I spent the last few days working with three amazing products that you can’t see working. They keep your rulers from moving while you rotary cut fabric. They keep your threads wound neatly on the spool without getting dusty. They can keep groups of things bound together without any sticky adhesives.
It sounds like magic, but it’s not. It’s a clear, vinyl-like film that sticks to itself and sticks to other smooth, shiny surfaces. I worked with Hugo’s Amazing Tape, Clearview Ruler’s ClearGrip, and Omnigrid’s Invisigrip.
Hugo’s Amazing Tape
Hugo’s Amazing Tape comes cut in a strip two inches wide, making it the perfect size to wrap around a spool of thread to keep it from unwinding. The tape is wound on a roll 50 feet long and sells for $12 or less, so there is plenty of tape to cover all your thread.
I usually cut the strip of tape long enough to wrap around the spool of thread and overlap the ends so that it can stick to itself. I cut the strip in half lengthwise for shorter spools, doubling the number of spools I can wrap. I use the full width for wrapping large spools and for mini and regular cones.
I love this stuff! Some of my threads have caps that will hold the thread ends, but many don’t. I use Hugo’s Amazing Tape rather than the caps that hold the ends because the tape is so easy to use and reuse and keeps my thread dust-free.
I use strips of Hugo’s to hold things together. I wrap the cords of my sewing machine together when I take my machine out of my studio, my scissors and rotary cutter together for packing and pigma pens and pencils so they stay together in my travel cases. I grab this any time I’d use a twist-tie or elastic band.
ClearGrip & Invisigrip
These two products look and act exactly alike. They both come in a roll that is 12-1/2″ wide and one yard long. These products were designed for covering the bottom of your cutting rulers, mats, and templates to keep them from slipping when in use. The grip film sticks to the rulers and templates easily and can be repositioned and reused over and over.
The difference between these two products and Hugo’s Amazing Tape is that ClearGrip and Invisigrip come on a heavy backing paper with a shiny surface. This backing sheet has a permanent roll to it so I had to weigh it down to the mat to cut it. It would have been a little easier to work with if I had a third hand.
Both products are fairly easy to get off the backing sheet if you bend the corner toward the paper backing to get it started. The directions tell you to cut a piece 1/4″ smaller and shorter than your ruler size. Centered on the back of the ruler, the film doesn’t stick out to catch on anything.
I tested both products at the same time to see if I could find any real differences. I found that Invisigrip from Omnigrid had a slightly better grip, but it wasn’t noticeable until I tested both products on identical rulers at the same time. In everyday use, the difference is so slight I doubt anyone would notice it.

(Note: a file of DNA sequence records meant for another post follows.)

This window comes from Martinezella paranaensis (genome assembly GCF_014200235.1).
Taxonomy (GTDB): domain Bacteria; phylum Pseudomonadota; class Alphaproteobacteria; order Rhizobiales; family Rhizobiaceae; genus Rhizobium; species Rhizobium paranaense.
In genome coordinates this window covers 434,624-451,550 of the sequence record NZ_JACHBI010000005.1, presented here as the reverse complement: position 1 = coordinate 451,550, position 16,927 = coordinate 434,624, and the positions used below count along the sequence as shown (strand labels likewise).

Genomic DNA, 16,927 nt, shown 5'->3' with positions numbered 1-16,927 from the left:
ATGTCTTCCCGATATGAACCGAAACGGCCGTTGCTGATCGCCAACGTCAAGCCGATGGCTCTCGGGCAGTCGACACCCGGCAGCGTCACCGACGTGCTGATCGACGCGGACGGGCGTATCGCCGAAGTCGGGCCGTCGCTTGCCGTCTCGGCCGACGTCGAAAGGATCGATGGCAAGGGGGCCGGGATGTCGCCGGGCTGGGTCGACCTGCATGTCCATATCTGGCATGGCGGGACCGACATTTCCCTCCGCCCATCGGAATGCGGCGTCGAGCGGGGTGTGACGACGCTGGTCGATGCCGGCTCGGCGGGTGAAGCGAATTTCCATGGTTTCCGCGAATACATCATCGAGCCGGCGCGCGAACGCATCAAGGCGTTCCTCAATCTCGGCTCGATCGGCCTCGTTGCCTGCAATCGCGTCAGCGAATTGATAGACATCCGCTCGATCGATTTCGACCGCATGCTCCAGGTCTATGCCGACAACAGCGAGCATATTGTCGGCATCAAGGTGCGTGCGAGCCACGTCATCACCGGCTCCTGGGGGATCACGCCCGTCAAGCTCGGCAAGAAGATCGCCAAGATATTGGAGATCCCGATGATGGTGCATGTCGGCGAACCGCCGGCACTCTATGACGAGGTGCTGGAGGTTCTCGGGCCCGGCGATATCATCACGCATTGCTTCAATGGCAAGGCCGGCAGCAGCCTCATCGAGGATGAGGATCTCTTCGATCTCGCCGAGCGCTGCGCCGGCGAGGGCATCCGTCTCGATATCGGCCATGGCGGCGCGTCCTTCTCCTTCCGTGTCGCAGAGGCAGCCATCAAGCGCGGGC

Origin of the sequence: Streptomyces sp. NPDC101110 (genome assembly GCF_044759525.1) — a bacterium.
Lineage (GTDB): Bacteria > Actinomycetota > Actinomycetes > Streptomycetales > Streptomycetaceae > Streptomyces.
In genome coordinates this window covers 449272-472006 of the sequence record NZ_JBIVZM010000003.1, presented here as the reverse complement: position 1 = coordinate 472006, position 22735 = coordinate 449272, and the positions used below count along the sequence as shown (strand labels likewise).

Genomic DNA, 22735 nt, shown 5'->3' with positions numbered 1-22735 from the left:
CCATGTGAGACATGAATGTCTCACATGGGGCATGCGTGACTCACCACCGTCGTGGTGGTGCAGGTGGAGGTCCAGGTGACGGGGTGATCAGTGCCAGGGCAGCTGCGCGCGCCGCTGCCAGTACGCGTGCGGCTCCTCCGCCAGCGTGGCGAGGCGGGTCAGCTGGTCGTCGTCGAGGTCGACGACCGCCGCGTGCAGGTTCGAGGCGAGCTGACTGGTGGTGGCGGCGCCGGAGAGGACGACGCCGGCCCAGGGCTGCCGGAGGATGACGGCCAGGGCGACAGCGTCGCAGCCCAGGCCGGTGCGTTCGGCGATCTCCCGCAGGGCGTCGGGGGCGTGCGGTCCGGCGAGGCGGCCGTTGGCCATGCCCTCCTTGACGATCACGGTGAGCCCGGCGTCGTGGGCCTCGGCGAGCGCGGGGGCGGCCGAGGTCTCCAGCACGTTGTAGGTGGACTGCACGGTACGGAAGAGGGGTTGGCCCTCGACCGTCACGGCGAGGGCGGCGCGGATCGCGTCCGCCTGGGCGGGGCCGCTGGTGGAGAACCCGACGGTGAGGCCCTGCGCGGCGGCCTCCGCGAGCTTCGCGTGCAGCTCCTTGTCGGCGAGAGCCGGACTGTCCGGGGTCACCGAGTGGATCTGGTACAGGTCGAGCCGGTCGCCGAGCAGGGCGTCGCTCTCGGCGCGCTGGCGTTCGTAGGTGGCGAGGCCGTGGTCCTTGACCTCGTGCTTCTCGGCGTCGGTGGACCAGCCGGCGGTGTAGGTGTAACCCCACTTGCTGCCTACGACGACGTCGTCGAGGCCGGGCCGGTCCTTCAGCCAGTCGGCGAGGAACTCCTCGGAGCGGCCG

Both products stuck well to the backs of clear acrylic rulers. I dug out all my “slippery” rulers and covered the backs. Wow, what a difference! And they all stacked together evenly without slipping out of the stack.
I liked the effect so well that I liked using the covered rulers even better than using my “grip” rulers. I added pieces of the grip film to my “grip” rulers between the grip spots and found that it helped make these rulers work better, too.
Doesn’t Stick To Everything
I was disappointed to find that neither product would stick to the Olfa rulers with the frosted backs, since I like those rulers so well. The grip film kept falling of the matte finish.
Neither product stuck well to the backs of Olfa mats either. The grip film kept falling off when I moved the mat. However, the film stuck fairly well to the June Tailor mats since they have shiny, smooth backs.
After I covered all my rulers, I had lots of nice pieces of the heavy paper backing left over. One side of the backing is shiny, reminding me of heavy-duty freezer paper. So I drew a template on the paper side, cut it out, and ironed it to the back of a piece of fabric.
It stuck very well both the first and second time I used that piece as a template, but the shiny surface of the backing paper doesn’t seem as durable as freezer paper, which can handle 30 or more uses. I would iron the backing paper to a sheet of freezer paper to have both the thickness and the fusibility.
I did find that the backing paper, even with the grip film removed, made nice templates for tracing pieces onto the back of the fabric for hand piecing. It makes templates about as thick as six or more sheets of freezer paper ironed one on top of the other. And I found that the shiny side of the backing paper held the template well, making tracing it with mechanical pencils easy.
If you don’t have these nearly-magical products in your sewing room or studio, you don’t know what you’re missing.